A.J. HINCH: He came up -- back further, he came up as a huge prospect in 2015, made a big playoff start. And to handle every challenge we've ever given him. The one challenge he's had is being consistently healthy. You can't control that. And I think for him trying to push through some of the things this season, and while continuing to try to make his mark and be there for his teammates and take the ball every five days is a maturity that I've seen out of him that I've been very proud of.

The ability to step up in big moments I think is in his DNA. That's who he is. It's the moment that he loves. It's the adrenaline rush that comes with big moments is something that he thrives on. For that I'm proud of him. But obviously that's just how he's wired, how he's built.

This season means so much to so many people. And there are so many story lines that can go one way or the other. But the Lance McCullers All-Star in the first half, hit a couple of bumps in the road in the second half, to now being a very reliable, very important key cog in us trying to win a World Series is one of them.

Q. Just what you said towards the end of the analytics question about the human touch, that becomes the manager's job, right? Because the front office doesn't have that type of interaction?

A.J. HINCH: They're people, too.

Q. But that becomes the manager's job?

A.J. HINCH: It is my job. My job is to tie it all together and make it work. Obviously we all have a role in this but, again, what I've witnessed in this organization from behind the scenes is how much passion the front office has in what they believe in and what they're doing. And we're combining that to have one message, one synergy that goes from front office to the manager, the coaching staff, to the players. And it's all driven out of the desire to succeed. It's all driven out of the will to win. And how that's applied is, we come at this game at different ways. There's been 30 managers every year, there's 30 different stories on how we got there, who we are, what our background is. The same goes for front office.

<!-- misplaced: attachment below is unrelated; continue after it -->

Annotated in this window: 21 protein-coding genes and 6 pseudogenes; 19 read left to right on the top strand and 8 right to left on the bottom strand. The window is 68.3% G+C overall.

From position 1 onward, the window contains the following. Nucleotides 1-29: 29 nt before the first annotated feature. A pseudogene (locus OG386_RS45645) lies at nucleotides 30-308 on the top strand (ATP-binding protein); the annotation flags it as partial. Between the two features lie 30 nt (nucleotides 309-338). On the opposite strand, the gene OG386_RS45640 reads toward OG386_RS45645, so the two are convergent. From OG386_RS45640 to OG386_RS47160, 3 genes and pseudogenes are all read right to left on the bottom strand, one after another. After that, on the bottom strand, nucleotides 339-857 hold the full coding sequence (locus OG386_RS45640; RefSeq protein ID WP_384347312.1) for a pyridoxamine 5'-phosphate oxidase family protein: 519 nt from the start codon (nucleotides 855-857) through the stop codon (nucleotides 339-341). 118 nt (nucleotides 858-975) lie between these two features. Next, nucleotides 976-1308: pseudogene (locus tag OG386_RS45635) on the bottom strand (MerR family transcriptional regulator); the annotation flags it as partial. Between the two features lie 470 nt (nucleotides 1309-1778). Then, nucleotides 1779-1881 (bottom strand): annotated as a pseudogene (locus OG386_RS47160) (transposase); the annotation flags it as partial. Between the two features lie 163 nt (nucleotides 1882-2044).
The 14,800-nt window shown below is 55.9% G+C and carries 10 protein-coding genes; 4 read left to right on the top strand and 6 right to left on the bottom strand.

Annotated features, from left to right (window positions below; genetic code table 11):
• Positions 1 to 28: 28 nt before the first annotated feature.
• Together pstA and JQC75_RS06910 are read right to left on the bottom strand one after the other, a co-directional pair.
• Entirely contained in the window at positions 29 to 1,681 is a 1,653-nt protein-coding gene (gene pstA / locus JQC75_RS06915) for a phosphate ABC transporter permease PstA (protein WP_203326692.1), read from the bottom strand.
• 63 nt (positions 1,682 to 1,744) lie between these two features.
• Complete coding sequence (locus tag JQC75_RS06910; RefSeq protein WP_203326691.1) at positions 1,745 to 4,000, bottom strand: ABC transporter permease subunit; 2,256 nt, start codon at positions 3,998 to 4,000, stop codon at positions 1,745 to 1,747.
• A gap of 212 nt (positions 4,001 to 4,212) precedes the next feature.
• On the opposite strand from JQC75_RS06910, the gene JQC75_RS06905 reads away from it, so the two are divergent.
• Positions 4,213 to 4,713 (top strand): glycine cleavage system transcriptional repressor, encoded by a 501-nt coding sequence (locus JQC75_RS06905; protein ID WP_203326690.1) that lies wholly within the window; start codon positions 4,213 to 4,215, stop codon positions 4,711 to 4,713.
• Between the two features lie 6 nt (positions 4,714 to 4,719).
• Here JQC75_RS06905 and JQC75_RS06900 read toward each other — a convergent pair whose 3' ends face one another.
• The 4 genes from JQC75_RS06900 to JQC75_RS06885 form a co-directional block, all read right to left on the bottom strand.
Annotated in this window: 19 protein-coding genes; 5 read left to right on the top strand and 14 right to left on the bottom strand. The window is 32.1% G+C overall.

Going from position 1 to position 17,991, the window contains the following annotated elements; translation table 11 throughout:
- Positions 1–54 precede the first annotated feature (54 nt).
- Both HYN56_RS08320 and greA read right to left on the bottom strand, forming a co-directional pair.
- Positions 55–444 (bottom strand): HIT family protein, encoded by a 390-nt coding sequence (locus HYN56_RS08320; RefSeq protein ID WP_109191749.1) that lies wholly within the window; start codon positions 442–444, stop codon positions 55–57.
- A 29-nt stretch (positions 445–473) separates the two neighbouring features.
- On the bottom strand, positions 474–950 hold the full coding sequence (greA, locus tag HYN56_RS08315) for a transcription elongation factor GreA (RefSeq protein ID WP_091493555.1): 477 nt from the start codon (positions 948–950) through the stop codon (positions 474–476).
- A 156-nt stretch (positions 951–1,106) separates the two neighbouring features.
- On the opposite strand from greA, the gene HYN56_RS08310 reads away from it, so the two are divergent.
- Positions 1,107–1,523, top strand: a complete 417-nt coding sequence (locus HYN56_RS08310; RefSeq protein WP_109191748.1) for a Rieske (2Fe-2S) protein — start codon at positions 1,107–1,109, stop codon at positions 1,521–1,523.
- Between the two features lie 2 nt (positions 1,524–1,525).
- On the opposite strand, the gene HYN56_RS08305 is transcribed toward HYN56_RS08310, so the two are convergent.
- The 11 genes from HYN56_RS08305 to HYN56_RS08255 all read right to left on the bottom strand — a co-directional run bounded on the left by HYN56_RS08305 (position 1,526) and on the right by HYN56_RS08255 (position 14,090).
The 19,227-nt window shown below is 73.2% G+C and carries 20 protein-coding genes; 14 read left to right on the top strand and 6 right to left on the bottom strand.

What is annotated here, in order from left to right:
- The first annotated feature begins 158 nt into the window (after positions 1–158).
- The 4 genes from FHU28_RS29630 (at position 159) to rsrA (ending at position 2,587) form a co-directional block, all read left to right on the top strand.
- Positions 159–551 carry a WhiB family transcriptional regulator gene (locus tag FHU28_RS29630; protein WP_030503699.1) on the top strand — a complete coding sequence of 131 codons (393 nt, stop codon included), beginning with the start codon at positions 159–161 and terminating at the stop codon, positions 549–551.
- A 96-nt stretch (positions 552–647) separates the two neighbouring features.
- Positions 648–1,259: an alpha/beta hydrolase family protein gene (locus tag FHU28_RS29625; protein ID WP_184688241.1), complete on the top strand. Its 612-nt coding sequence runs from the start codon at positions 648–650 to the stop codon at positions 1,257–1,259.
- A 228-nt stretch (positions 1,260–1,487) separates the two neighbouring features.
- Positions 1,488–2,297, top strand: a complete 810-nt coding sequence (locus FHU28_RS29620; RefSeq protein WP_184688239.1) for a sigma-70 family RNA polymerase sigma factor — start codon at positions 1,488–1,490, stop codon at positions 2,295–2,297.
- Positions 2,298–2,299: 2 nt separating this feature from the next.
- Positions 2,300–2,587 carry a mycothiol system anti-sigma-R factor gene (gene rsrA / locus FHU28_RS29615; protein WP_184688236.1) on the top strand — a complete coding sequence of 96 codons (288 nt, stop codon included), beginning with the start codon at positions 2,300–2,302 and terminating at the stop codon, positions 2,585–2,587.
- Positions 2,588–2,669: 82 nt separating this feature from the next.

We're people. They're people. And they're loving this run of success that we've had, because they're seeing it applied on the field in a great way.

Q. It seemed like your offense woke up there towards the end of Game 2. You guys seemed to seize the momentum of this series. Does some of that spill over into that game or is each game its own entity?

A.J. HINCH: Each game is its own entity. I'd love for it to say it's going to spill over, and it might. We've gone on some incredible offensive explosions this season. We have the best offense team in the league for a reason. I think it can be that way. But it depends on how Darvish is pitching. It depends on how their bullpen comes in, do they execute pitches, and how disciplined can we stay.

Then we go out on the field there's going to be a cool pregame, and get to run out on the field and introductions again. We are going to go back in the dugout and get ready to compete. I don't think there's a lot of guys thinking about the back end of Game 2. Game 2 is in the rearview mirror. We have to worry about today. We've got our hands full.